The Spurlock Museum is pleased to welcome storyteller and musician Dylan Jennings (Bad River Band, Lake Superior Ojibwe) as he shares about the traditional lifeway of his people. Come and listen to the vibrant stories, history and songs that continue to flourish in Ojibwe Country. Spend an afternoon of fun, laughter, and adventure with traditional teachings embedded along the way. The concert is free and open to audience members of all ages.
This concert is part of the Spurlock Museum’s 17th annual Winter Tales celebration honoring the cultures of Indigenous Americans and the wisdom and practices they share with others. Also included in this year’s events are a talk on the environmental work being done by many tribal communities, a talk on powwows, and an educator workshop. Visit the Spurlock Museum’s website (www.spurlock.edu) for dates and times. All events are free.
Bizhikiins is the name that was given to Dylan Jennings. He is a Bad River Tribal member and a UW Madison Alumni. In addition, Mr. Jennings is an elected Tribal Council Member for the Bad River Band of Lake Superior Ojibwe. As an elected official, Mr. Jennings works diligently to provide opportunities for the 8,000 tribal members he serves. He serves as the appointed Council Liaison for the JOM Education Committee, and is also a member of the Bad River Drug Task Force. He is a staunch advocate for education, language preservation and environmental protection. Dylan also serves as a cultural resources specialist and archaeologist. His training and experience with fieldwork, reporting, and curating, have helped multiple tribal communities throughout the region. Dylan is an avid participant in local ceremonies and customs and is a lifelong Ojibwe language learner.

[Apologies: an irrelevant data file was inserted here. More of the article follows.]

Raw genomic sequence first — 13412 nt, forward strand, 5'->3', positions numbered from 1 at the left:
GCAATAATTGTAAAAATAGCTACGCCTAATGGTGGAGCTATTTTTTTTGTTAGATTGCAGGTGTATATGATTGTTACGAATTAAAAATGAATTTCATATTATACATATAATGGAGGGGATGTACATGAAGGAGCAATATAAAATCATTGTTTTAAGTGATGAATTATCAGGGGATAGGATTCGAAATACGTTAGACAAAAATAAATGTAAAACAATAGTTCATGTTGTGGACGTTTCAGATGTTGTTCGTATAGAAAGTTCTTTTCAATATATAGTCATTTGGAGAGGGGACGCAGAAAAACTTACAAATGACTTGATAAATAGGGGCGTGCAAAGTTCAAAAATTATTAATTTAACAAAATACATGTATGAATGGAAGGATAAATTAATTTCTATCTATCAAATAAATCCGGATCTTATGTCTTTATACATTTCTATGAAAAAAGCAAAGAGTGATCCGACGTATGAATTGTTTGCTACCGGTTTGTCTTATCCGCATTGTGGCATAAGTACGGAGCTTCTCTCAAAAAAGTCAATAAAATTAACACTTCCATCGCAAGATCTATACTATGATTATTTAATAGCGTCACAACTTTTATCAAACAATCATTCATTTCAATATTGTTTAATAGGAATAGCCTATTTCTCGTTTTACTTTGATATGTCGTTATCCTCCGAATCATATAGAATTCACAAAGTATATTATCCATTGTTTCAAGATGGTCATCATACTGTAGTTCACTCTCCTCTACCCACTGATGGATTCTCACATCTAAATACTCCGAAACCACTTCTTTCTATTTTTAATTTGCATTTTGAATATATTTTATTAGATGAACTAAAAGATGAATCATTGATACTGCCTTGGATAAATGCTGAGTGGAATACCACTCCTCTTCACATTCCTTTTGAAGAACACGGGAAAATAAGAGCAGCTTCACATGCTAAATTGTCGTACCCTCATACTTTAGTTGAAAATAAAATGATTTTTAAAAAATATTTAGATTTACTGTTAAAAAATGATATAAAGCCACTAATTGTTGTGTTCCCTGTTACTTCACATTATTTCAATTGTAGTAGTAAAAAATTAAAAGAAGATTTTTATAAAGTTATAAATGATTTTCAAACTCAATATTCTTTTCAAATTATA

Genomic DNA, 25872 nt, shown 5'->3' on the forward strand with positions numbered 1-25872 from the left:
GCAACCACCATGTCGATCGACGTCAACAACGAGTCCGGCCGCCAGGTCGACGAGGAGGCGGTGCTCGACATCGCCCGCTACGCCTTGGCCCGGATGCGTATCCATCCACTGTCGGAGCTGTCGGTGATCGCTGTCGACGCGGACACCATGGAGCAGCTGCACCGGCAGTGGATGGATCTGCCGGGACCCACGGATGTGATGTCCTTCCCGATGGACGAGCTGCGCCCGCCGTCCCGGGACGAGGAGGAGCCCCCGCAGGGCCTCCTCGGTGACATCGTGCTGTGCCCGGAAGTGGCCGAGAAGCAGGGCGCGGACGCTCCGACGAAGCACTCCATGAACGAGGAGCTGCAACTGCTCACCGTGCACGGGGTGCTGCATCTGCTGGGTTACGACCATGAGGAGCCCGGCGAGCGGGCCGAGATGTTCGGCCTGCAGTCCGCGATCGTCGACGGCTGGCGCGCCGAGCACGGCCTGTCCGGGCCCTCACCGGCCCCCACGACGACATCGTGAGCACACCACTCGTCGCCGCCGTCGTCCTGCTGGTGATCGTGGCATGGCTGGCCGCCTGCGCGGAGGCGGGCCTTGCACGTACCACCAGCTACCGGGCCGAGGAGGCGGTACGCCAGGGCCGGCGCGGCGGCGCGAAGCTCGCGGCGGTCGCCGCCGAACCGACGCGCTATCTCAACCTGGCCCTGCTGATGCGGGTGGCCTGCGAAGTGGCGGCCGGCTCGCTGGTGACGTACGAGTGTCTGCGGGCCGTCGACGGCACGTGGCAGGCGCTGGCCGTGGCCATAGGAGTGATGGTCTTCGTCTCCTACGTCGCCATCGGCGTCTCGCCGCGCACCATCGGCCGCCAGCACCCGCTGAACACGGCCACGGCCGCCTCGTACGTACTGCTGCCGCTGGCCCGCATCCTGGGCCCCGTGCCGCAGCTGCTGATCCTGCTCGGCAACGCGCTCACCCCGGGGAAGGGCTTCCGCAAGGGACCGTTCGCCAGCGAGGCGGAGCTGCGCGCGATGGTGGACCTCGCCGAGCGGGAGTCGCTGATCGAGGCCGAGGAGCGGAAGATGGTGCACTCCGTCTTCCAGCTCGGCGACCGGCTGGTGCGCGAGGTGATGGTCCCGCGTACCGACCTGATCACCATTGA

Dylan has emceed and presented at many venues across the United States and Canada. He is also a champion singer and a traditional dancer on the pow-wow circuit. He has performed all over the world. He is also a traditional drum maker and artist. Dylan began storytelling at a young age and is passionate about sharing the Indigenous way of life. “Storytelling and the lessons learned from our traditional stories are timeless pieces of knowledge that can help us laugh, heal, and grow into the wise people that our communities need.”—Dylan Bizhikiins Jennings